Another novel explanation, particularly for the increase in blood lactate levels, may specific impact characteristics of each modality. When hitting the heavy bag the counter-resistance provided is limited to the resistance of the weight of the bag, whereas when striking a pad, the pad holder will often provide some active counter- resistance, potentially adding to the eccentric load on the working muscles.

The increased mechanical demand likely results from an increased focus on producing power with each individual technique, and having the time to do so, as reacting to the pad holder may potentially decrease the time available to produce maximal force.

In terms of practical application, drills using pads may potentially confer a greater cardiovascular training effect, and may need to be prioritised for athletes where this is a specific focus. The increased oxygen consumption and blood lactate levels suggest that this increased demand is placed on both the aerobic and anaerobic systems. This may be of increased relevance closer to a scheduled bout. Likewise, if a fighter requires more training directed at producing maximal power, they may benefit from increased bag work.

While most high level boxers will likely have access to both training modalities, the findings of this study may also influence athletes or recreational boxers with limited access to one modality. If one has limited access to a pad holder and wants to increase their cardiovascular training stimulus, they may need to alter their technique to perform shorter, more reactive punches on the bag. Likewise, if one has limited access to a heavy bag, trains primarily with a pad holder and wants to work on maximal power, the pad holder may need to adjust their holding style and allow the striker increased time to work on developing maximal force.

Interestingly, whilst the metabolic demand was higher in the pad condition, the rate of perceived exertion was the same. It is possible that the increased mechanical demand from focusing on punching more powerfully in the bag condition conferred the same perception of difficulty as the pad condition. Anecdotally many individuals also find that the cognitive demand arising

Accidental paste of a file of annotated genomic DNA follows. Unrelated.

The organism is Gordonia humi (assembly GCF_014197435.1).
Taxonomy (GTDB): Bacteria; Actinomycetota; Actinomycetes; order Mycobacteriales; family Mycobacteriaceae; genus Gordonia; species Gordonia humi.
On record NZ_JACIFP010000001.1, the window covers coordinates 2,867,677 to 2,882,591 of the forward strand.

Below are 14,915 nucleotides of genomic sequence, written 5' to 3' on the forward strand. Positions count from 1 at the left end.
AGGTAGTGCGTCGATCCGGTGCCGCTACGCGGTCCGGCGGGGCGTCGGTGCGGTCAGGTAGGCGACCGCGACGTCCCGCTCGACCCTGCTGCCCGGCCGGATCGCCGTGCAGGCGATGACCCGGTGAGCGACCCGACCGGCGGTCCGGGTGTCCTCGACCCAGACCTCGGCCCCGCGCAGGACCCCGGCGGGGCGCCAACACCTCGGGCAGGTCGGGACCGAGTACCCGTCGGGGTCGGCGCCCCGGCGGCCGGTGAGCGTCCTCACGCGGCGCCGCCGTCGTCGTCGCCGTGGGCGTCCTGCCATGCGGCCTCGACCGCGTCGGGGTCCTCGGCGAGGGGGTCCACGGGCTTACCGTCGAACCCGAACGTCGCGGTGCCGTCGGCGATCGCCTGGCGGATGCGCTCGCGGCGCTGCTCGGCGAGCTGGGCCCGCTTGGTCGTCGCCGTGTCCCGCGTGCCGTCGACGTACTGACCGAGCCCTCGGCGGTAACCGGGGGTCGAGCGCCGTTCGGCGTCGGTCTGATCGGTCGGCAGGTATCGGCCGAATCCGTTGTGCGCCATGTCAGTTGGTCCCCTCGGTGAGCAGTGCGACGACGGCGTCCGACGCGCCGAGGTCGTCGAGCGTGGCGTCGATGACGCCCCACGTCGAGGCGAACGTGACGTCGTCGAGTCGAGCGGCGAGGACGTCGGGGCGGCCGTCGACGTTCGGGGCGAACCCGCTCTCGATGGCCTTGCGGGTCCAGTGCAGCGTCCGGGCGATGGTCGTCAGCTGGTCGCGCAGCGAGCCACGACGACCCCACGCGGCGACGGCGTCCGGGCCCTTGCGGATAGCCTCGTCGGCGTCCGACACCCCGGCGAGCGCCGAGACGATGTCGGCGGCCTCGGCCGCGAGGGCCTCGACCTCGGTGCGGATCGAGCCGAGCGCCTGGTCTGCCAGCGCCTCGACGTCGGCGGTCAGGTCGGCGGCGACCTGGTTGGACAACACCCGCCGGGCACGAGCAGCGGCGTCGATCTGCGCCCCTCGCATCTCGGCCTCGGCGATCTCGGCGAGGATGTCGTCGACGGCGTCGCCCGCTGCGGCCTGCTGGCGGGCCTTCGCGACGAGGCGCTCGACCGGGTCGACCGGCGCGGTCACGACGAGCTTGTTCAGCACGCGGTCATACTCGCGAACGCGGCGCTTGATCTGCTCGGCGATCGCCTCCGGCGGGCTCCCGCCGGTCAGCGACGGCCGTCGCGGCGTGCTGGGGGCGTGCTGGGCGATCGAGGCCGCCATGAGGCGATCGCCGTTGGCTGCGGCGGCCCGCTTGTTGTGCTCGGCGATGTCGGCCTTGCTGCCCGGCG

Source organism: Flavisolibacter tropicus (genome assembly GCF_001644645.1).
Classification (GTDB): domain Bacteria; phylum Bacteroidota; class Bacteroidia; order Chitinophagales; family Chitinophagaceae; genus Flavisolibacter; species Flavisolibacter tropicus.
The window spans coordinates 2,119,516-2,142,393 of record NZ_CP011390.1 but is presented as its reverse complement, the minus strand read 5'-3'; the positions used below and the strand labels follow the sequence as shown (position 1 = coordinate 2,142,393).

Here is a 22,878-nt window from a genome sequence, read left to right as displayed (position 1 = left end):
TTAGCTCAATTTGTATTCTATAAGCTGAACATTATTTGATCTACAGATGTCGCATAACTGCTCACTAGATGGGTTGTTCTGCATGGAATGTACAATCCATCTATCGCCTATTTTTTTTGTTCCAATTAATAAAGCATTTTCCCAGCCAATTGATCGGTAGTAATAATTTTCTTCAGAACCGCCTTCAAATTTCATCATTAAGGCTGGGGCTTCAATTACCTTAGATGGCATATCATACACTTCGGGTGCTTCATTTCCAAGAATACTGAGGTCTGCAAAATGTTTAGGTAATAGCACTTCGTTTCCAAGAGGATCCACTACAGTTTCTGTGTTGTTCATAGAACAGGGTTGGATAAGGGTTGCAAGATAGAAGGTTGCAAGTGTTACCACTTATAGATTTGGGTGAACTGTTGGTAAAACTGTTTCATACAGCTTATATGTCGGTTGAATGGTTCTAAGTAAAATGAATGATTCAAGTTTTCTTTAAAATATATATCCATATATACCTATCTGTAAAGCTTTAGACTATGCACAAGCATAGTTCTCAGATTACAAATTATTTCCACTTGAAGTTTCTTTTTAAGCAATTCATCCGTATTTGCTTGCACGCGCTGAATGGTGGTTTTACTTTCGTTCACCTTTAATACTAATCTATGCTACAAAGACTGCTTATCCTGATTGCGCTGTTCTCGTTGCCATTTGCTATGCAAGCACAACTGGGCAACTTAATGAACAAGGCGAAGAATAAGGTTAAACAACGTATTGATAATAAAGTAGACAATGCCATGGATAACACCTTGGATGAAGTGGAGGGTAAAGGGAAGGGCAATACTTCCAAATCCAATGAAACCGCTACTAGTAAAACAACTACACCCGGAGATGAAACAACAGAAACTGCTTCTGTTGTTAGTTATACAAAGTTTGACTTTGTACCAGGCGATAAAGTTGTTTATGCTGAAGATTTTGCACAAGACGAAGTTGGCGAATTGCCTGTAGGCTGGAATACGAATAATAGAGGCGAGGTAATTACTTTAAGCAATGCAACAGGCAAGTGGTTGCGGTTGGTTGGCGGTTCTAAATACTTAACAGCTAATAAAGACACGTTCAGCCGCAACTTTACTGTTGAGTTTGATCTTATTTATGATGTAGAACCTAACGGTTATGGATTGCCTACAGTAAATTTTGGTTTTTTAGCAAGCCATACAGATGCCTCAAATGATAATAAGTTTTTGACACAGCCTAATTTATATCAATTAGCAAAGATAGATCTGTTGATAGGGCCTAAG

“Like many areas of sports science, research often validates what is already understood by coaches and athletes, and in doing so reinforces current training practices”

from reacting to a pad holder actually contributes to decreasing the perception of fatigue and this is likely a contributing factor also.


Some of the hypothesised mechanisms for the differences between the two conditions could be explored further with the addition of EMG to measure muscle activation, biomechanical analysis of speed of movement and direct measures of punching impact, and this could be an interesting expansion on the current study.

The triaxial assessment is an interesting concept and should be utilised in further research around boxing technique. Of particular interest would be the relative contribution of the hips and thoracic spine. The current study indicates the importance of pelvic and cervical motion to the development of forceful punches, and previous studies, including that of Filimonov (4), have demonstrated the greater contribution of the lower limb in more advanced boxers. Further studies into the specific biomechanics of the entire kinetic chain using triaxial accelerometry would have potential implications for personalisation of technique coaching and especially physical preparation from a mobility and strength perspective.


The findings of this study will likely not change current practice significantly. Like many areas of sports science, research often validates what is already understood by coaches and athletes, and in doing so reinforces current training practices and also improves communication between skills coaches and sports science practitioners.


1. Finlay MJ, Greig M, McCarthy J, Page RM. Physical response to pad-and bag-based boxing-specific training modalities. J Strength Cond Res. 2020;34(4):1052–1061.

2. Finlay MJ, Greig M, Page RM. Quantifying the physical response to a contemporary amateur boxing simulation. J Strength Cond Res. 2018;32(4):1005–1012.

3. Greig M, Nagy P. Lumbar-and cervicothoracic-spine loading during a fast-bowling spell. J Sport Rehabil. 2017;26(4):257–262.
4. Filimonov VI, Koptsev KN, Husyanov ZM, Nazarov SS. Boxing: Means of increasing strength of the punch. Strength Cond J. 1985;7(6):65–66.